With an audio editing software that has harmonic analysis capability, as you turn the knob, you can easily follow the resonant frequency on the frequency analysis graph since it's the peak.

You could also do it by ear, comparing the tone with another (tuned) source, like the 2nd oscillator. The frequency is then obtained by a table that gives for any tone the corresponding frequency.

For every key position of the knob, you take note of the peak frequency, which happens to be the cutoff frequency and soon enough, you have calibrated the cutoff frequency on the Korg DS-10.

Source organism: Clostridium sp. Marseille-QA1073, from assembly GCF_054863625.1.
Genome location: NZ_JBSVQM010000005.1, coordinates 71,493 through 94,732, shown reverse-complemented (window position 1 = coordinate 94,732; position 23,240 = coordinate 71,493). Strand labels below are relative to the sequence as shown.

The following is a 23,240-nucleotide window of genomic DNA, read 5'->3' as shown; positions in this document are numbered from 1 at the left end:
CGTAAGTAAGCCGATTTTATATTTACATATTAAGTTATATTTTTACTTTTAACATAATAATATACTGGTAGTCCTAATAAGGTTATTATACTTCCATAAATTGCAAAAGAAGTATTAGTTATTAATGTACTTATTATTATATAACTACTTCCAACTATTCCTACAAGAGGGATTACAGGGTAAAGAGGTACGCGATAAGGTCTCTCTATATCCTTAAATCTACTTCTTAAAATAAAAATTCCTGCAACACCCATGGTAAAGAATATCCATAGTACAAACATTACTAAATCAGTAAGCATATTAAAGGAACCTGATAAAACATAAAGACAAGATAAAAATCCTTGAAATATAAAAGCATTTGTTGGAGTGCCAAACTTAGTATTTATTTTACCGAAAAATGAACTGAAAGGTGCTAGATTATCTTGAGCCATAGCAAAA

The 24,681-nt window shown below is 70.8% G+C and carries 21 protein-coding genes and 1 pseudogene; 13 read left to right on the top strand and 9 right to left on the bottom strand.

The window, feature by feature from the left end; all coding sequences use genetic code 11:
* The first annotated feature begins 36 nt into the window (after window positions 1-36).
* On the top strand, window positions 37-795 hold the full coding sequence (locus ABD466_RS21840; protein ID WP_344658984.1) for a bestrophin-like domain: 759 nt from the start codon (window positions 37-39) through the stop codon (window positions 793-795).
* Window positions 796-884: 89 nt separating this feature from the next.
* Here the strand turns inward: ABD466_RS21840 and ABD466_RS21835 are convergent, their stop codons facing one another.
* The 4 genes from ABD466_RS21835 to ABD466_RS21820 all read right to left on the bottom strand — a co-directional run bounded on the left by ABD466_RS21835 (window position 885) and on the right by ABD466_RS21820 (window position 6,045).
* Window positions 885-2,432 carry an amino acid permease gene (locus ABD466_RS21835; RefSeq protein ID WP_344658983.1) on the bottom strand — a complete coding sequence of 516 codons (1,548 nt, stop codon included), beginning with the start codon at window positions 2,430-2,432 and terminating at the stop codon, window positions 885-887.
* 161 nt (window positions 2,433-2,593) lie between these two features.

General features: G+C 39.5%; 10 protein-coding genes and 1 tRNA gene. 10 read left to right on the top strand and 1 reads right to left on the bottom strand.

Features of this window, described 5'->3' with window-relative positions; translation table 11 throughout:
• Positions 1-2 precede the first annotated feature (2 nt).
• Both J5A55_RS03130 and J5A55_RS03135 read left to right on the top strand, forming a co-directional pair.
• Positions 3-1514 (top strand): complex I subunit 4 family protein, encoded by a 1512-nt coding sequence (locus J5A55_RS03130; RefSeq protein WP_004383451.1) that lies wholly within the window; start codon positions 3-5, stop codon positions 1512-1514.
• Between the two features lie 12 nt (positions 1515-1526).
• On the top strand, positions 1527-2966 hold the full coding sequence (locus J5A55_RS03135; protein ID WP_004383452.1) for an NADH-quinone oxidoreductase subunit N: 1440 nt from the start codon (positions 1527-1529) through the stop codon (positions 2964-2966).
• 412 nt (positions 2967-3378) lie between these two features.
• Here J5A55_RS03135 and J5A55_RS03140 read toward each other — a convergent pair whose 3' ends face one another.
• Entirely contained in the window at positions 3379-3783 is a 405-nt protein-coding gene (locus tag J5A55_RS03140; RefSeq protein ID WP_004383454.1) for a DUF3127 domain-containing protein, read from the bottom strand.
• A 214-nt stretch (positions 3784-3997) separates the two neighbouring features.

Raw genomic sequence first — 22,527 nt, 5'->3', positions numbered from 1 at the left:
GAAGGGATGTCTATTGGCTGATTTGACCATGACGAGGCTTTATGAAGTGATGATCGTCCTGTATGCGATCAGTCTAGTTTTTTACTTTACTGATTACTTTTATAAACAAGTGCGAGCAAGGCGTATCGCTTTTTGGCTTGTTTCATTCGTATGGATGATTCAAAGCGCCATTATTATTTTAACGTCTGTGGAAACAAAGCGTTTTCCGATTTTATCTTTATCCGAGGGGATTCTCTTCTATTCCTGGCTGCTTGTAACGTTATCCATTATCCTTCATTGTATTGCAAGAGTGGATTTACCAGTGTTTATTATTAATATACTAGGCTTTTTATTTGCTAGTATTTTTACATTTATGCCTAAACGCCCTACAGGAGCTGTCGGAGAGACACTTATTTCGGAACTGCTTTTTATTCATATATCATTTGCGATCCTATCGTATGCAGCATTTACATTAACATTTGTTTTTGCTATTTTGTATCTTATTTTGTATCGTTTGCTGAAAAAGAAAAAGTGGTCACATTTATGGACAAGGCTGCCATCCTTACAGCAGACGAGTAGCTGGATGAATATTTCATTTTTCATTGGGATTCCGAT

There you go, the cutoff frequency knob and the (approximate) cutoff frequency values.

On a practical note, say you have a sound patch (from a book) and you know the cutoff frequency to apply but don't know the corresponding knob position. What you can do is play the corresponding pitch on one oscillator and tune the cutoff frequency (at maximum peak) on the other oscillator to that pitch. With this method, there's no guess work involved (beside the pitch matching).

Next in the program is the calibration of the envelope generator: attack, decay, sustain and release.

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